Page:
Question: if 100hz updates require about 140,000 baud, then 200hz updates would require 280,000 baud — hmmm.  Does this mean it would be possible to sample the sensors at 200hz, send the data to the 1Ghz Overo at 200hz, run my kalman filter attitude estimate at 200hz, run my autopilot PID’s at 200hz, my navigation code at 200hz, and send actuator commands back at 200hz?  (Assuming digital servos that can respond to PWM rates as high as 400hz.)

Update: September 4, 2012

I have reconfirmed that the Gumstix Overo cannot transmit two serial streams simultaneously.  I use one serial port for the APM2 interface and one serial port for the wireless ground station interface.  The issue is that if I dump a big chunk of data @ 115,200 baud from the flight computer to the ground station, no APM2 communication can happen until that transaction flushes through.  The strategy I will employ for now is to stuff ground station messages into a local (user space) buffer and then trickle a few bytes out per frame to the serial driver.  This forces me to pace the ground station messages so I don’t overflow my application level buffer (which would reject new messages until there is sufficient space freed up) but that is something I need to do anyway because there is finite capacity in the bandwidth to my radio modem and the radio modem itself has finite capacity which diminishes with distance.  Just another reminder that with embedded systems we can’t have everything we want simultaneously, and the trick is to find a good (and delicate) balance between all the different components and needs.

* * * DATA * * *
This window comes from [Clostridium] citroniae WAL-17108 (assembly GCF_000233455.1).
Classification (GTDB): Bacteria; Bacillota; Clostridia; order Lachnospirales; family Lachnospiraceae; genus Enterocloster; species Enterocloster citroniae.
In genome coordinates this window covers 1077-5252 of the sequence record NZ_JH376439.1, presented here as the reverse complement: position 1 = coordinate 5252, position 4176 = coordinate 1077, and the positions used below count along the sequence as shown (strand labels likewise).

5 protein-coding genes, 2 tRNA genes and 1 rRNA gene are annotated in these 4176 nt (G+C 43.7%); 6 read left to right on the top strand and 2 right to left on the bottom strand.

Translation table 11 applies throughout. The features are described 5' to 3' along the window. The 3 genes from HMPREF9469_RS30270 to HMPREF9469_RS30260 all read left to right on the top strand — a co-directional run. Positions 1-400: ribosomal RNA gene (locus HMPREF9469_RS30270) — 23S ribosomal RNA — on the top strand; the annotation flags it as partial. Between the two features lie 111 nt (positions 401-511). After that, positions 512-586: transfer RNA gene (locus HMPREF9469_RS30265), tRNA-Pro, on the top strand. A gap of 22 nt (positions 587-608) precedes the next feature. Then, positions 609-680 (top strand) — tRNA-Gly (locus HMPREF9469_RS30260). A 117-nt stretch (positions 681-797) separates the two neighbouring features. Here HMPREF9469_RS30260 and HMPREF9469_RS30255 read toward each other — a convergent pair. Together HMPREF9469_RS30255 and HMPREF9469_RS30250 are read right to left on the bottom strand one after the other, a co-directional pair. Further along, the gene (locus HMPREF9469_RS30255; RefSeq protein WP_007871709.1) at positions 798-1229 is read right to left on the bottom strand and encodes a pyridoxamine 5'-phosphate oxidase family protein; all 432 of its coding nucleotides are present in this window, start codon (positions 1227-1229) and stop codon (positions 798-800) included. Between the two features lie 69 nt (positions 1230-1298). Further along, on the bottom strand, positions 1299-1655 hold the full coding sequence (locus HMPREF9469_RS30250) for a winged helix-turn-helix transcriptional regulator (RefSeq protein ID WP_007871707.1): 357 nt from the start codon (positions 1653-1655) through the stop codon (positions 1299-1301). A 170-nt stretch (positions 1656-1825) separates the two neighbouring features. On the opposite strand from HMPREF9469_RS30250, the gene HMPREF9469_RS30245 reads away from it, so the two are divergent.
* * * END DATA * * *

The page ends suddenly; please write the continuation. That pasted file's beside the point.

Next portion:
Update September 7, 2012

Life is never easy!  I have discovered the Overo serial drivers in the Linux 3.x kernel now work a lot harder to match the standard baud rates very closely:  115,200, 230,400, 460,800, and 921,600.  None of these are a close enough match to the APM2’s list of nonstandard baud rates — 200,000, 250,000, 333,333, 500,000, and 1,000,000.  This is a major annoyance!!!  The Overo serial drivers in the Linux 2.6.x kernels seemed to do an actual 500,000 baud, but unfortunately that is gone.  It all has to do with clock dividers and stuff.

What I have done for the moment is work on trimming some of the fat off my binary packets and I’m sending data at 115,200 baud which does (thankfully) still work!  This is sufficient for my current needs so I can move forward, but it does quell any thoughts of running everything end-to-end at 200hz on this layout.  But perhaps with some attention to trimming more fat and perhaps only sending core IMU data at 200hz we could still build a system that inherently has 200hz throughput where it matters.

2012-09-01 12:08:19 -0500 - Written by curt